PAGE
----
How exactly does it do this? The visible effects of oxidative stress, a state that our skin goes into when there are not enough antioxidants to combat the damage caused by free radicals, can present itself as sallow skin tone, redness, and generally unwell-looking skin. Free radicals are created when our cells encounter damaging agents in our environment such as air pollution, vehicle emissions, cigarette smoke, dirt, and harmful uv rays.
Oxidative stress can weaken your skin and accelerate aging as well as hyperpigmentation caused by acne scarring or uv damage.
Vitamin C is not just a potent topical antioxidant, it is one of the more versatile active ingredients as it also stimulates the skin’s production of collagen and is naturally anti-inflammatory — good news for people who also suffer from acne, oiliness, and zits.

A vitamin C serum may be able to reverse some of the damage your sunbathing days have wreaked on your skin and may even protect you from UV rays. It is not a sunscreen however.
Vitamin C is a potent antioxidant that neutralizes free radicals, which are generated by our bodies when exposed to certain conditions, including pollution and UV rays. A balance between free radicals and antioxidants is important—if the free radicals inundate the body and prevent its ability to regulate them, oxidative stress can occur. Free radicals can negatively impact DNA, lipids, and proteins; cause a variety of diseases; damage our cells and disrupt the skin's ability to repair itself; and slow down collagen production.

The Discovery of C power

The Chemist Linus Pauling was right all along.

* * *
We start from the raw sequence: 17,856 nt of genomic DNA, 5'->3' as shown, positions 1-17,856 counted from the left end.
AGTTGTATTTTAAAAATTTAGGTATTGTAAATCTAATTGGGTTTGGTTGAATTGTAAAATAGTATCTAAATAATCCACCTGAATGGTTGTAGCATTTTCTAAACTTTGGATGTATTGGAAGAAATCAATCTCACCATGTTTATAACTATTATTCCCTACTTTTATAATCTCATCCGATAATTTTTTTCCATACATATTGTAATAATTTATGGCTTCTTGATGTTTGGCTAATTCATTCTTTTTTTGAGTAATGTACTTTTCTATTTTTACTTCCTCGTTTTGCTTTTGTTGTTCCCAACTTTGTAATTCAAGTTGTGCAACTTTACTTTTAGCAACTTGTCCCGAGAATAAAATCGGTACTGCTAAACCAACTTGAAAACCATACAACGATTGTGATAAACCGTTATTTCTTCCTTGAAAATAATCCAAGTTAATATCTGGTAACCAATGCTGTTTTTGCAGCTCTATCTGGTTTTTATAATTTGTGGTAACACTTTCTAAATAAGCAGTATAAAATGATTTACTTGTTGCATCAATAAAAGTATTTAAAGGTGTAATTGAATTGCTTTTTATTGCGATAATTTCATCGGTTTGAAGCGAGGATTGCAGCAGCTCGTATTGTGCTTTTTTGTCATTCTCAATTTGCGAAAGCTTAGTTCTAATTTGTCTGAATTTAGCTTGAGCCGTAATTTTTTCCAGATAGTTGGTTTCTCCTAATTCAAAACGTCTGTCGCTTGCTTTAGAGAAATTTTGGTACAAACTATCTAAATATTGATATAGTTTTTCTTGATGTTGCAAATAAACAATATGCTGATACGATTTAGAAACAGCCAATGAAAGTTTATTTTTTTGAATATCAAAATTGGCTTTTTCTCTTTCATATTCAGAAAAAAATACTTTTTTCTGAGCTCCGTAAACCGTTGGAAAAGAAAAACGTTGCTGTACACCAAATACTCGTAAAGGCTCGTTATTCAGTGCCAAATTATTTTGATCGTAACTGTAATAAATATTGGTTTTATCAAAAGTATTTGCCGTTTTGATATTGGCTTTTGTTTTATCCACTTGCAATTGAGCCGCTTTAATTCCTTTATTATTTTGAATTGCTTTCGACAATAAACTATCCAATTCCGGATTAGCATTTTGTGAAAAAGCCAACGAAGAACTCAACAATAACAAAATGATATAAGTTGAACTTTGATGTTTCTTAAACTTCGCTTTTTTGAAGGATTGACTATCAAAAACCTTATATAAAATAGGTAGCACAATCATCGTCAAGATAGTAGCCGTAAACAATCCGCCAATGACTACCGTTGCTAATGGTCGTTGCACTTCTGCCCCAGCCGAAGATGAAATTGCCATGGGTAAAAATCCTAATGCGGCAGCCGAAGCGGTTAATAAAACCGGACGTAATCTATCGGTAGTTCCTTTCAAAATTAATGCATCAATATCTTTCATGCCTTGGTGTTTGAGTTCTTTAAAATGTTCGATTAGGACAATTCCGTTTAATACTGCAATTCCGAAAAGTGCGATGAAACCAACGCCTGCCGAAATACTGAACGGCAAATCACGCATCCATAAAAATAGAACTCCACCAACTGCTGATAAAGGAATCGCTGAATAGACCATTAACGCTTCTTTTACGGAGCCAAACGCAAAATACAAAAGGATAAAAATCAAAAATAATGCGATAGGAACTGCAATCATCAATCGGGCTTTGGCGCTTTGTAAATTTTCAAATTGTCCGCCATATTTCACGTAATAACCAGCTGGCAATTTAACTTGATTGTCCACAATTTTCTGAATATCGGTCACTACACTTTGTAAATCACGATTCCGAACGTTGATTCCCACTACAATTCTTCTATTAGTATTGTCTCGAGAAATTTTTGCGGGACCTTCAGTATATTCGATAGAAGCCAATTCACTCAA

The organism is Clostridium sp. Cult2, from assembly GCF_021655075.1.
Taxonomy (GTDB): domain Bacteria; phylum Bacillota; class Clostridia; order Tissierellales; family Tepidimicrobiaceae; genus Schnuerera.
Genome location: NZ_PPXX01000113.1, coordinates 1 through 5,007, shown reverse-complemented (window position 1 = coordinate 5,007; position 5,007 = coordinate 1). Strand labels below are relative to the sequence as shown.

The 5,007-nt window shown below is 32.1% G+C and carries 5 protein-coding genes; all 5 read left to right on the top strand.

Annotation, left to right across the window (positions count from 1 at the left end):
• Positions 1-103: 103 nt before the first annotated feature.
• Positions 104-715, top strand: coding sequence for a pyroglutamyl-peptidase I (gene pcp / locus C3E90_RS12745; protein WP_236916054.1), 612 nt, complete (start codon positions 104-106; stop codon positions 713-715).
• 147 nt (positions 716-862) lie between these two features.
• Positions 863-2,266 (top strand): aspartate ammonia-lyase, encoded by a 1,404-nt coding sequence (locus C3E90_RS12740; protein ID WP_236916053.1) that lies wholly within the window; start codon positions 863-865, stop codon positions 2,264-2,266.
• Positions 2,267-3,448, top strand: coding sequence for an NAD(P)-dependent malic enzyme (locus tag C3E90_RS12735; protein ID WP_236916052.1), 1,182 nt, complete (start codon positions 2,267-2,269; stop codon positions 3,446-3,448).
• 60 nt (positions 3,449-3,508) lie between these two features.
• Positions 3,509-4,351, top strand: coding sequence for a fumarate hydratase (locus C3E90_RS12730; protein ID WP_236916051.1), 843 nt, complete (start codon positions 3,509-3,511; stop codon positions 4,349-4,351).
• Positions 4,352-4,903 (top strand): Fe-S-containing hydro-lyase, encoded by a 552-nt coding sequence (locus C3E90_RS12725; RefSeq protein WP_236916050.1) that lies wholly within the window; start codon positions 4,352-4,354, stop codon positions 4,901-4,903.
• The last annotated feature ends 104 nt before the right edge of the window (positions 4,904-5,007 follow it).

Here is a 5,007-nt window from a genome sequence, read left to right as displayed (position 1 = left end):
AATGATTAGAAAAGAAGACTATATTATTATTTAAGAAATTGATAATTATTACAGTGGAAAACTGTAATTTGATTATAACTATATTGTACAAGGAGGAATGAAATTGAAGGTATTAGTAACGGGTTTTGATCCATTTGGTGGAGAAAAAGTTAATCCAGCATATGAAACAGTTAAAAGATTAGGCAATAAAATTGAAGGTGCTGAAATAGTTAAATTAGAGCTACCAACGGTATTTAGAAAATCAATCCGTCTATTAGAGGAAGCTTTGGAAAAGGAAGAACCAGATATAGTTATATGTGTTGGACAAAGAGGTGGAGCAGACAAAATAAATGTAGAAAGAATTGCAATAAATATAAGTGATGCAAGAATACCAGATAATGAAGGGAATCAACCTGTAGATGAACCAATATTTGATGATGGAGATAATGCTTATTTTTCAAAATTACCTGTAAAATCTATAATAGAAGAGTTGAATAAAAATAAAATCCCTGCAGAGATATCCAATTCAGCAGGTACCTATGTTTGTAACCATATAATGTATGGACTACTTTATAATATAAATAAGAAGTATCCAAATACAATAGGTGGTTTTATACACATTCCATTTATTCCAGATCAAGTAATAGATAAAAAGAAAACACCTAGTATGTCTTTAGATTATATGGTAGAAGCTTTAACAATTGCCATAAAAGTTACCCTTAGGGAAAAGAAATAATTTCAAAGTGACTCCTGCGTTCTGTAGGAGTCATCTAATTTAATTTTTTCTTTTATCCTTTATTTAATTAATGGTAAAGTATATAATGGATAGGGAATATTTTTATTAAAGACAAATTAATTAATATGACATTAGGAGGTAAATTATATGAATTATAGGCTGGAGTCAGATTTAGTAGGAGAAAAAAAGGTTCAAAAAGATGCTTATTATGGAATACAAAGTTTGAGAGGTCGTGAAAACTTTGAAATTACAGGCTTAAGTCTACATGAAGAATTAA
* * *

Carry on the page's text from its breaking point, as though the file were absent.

Pauling, a physical chemist and peace activist who won two Nobel Prize awards; one in chemistry in 1954, followed by a Nobel Peace Prize in 1962.
The New Scientist magazine ranked him as one of the 20 greatest scientists to ever live. The only person to win two unshared Nobel Prizes.
Linus Pauling's claim, that he knew a cure for heart disease, cancer and infections, was then greeted with ridicule (not today). His remarkable health claims of the power of vitamin C. Decades later, his studies and conclusions ideas are finally accepted truths. Pauling had loads of evidence from independent scientific and medical reports, covering half a century. The findings in these papers could not be dismissed as placebo effects.

A recent 60min special focused on a man that was cured of swine flu, only with intravenous vitamin C, after multiple rounds of antibiotics and pharmaceutical drugs failed. Vitamin C, got him out of his deathbed, literally.

Pauling, began by describing vitamin C’s role in the formation of collagen, the structural protein in connective tissue. Collagen is composed of protein strands linked together into a three-dimensional network through their lysine residues by the action of an enzyme that requires vitamin C to function.  A lack of vitamin C disrupts the links between collagen’s protein strands, resulting in scurvy.
Pauling declared that such damage to collagen is also the cause of heart disease. He explained that collagen strands in an artery break down in the absence of enough vitamin C and the liberated lysine residues then bind to the lipoproteins that transport cholesterol around the bloodstream. This leads to the buildup of plaque in arteries that can eventually rupture and trigger the formation of a blood clot that can cause a heart attack.